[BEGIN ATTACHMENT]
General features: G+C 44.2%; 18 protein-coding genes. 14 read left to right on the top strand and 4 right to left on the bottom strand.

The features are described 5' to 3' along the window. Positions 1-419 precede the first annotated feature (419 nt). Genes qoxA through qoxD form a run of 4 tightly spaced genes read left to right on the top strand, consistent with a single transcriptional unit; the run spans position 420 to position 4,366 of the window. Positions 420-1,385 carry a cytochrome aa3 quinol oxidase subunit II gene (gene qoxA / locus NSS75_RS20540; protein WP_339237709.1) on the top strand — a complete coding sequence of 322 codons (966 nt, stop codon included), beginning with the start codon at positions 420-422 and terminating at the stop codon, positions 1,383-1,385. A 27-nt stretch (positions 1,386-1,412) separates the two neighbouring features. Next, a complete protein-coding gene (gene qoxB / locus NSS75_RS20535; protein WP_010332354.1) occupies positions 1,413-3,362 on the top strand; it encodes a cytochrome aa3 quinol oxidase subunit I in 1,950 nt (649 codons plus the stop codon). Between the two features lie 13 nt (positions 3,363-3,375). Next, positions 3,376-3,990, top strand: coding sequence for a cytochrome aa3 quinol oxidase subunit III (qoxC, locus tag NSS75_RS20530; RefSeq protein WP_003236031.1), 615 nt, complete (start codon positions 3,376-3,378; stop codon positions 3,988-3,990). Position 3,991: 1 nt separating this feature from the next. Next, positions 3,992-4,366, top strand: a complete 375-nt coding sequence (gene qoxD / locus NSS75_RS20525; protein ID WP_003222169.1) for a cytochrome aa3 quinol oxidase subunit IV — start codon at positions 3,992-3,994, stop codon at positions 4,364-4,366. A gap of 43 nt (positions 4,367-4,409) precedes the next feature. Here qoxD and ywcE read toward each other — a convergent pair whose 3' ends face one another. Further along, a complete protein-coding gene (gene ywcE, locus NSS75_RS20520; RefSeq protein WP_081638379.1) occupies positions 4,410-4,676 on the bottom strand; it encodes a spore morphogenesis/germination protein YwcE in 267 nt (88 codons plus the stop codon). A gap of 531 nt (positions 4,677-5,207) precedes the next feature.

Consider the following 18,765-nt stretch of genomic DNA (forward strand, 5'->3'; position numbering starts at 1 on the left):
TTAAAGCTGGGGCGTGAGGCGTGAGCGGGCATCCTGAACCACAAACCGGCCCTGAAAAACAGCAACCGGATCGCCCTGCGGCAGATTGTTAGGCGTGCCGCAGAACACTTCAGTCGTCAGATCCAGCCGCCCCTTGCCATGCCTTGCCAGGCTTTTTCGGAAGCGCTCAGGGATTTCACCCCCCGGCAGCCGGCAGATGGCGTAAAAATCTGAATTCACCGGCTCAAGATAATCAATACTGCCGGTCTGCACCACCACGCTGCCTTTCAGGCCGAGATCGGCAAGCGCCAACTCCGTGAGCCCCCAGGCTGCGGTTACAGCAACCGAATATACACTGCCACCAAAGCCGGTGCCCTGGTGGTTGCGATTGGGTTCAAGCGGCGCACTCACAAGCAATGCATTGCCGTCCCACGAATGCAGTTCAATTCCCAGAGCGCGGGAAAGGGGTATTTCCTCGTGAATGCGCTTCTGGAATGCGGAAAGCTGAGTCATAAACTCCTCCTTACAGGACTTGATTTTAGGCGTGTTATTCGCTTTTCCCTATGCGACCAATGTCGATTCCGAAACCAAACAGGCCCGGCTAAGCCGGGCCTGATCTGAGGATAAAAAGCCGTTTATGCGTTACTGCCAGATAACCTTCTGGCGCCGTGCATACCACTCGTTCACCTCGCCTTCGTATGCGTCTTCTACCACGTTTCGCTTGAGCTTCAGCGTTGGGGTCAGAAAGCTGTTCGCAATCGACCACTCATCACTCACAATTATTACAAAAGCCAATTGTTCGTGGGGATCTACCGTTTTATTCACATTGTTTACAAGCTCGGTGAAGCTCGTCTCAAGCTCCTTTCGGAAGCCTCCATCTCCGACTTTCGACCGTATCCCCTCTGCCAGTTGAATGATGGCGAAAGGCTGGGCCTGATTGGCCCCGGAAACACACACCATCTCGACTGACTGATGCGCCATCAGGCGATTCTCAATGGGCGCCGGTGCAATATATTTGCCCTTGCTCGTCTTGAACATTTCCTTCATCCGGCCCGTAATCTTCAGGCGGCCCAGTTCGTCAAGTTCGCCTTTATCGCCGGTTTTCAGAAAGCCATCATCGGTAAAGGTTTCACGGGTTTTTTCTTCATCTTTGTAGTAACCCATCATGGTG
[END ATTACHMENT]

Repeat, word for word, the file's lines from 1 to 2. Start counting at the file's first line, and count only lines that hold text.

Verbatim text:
General features: G+C 44.2%; 18 protein-coding genes. 14 read left to right on the top strand and 4 right to left on the bottom strand.

The features are described 5' to 3' along the window. Positions 1-419 precede the first annotated feature (419 nt). Genes qoxA through qoxD form a run of 4 tightly spaced genes read left to right on the top strand, consistent with a single transcriptional unit; the run spans position 420 to position 4,366 of the window. Positions 420-1,385 carry a cytochrome aa3 quinol oxidase subunit II gene (gene qoxA / locus NSS75_RS20540; protein WP_339237709.1) on the top strand — a complete coding sequence of 322 codons (966 nt, stop codon included), beginning with the start codon at positions 420-422 and terminating at the stop codon, positions 1,383-1,385. A 27-nt stretch (positions 1,386-1,412) separates the two neighbouring features. Next, a complete protein-coding gene (gene qoxB / locus NSS75_RS20535; protein WP_010332354.1) occupies positions 1,413-3,362 on the top strand; it encodes a cytochrome aa3 quinol oxidase subunit I in 1,950 nt (649 codons plus the stop codon). Between the two features lie 13 nt (positions 3,363-3,375). Next, positions 3,376-3,990, top strand: coding sequence for a cytochrome aa3 quinol oxidase subunit III (qoxC, locus tag NSS75_RS20530; RefSeq protein WP_003236031.1), 615 nt, complete (start codon positions 3,376-3,378; stop codon positions 3,988-3,990). Position 3,991: 1 nt separating this feature from the next. Next, positions 3,992-4,366, top strand: a complete 375-nt coding sequence (gene qoxD / locus NSS75_RS20525; protein ID WP_003222169.1) for a cytochrome aa3 quinol oxidase subunit IV — start codon at positions 3,992-3,994, stop codon at positions 4,364-4,366. A gap of 43 nt (positions 4,367-4,409) precedes the next feature. Here qoxD and ywcE read toward each other — a convergent pair whose 3' ends face one another. Further along, a complete protein-coding gene (gene ywcE, locus NSS75_RS20520; RefSeq protein WP_081638379.1) occupies positions 4,410-4,676 on the bottom strand; it encodes a spore morphogenesis/germination protein YwcE in 267 nt (88 codons plus the stop codon). A gap of 531 nt (positions 4,677-5,207) precedes the next feature.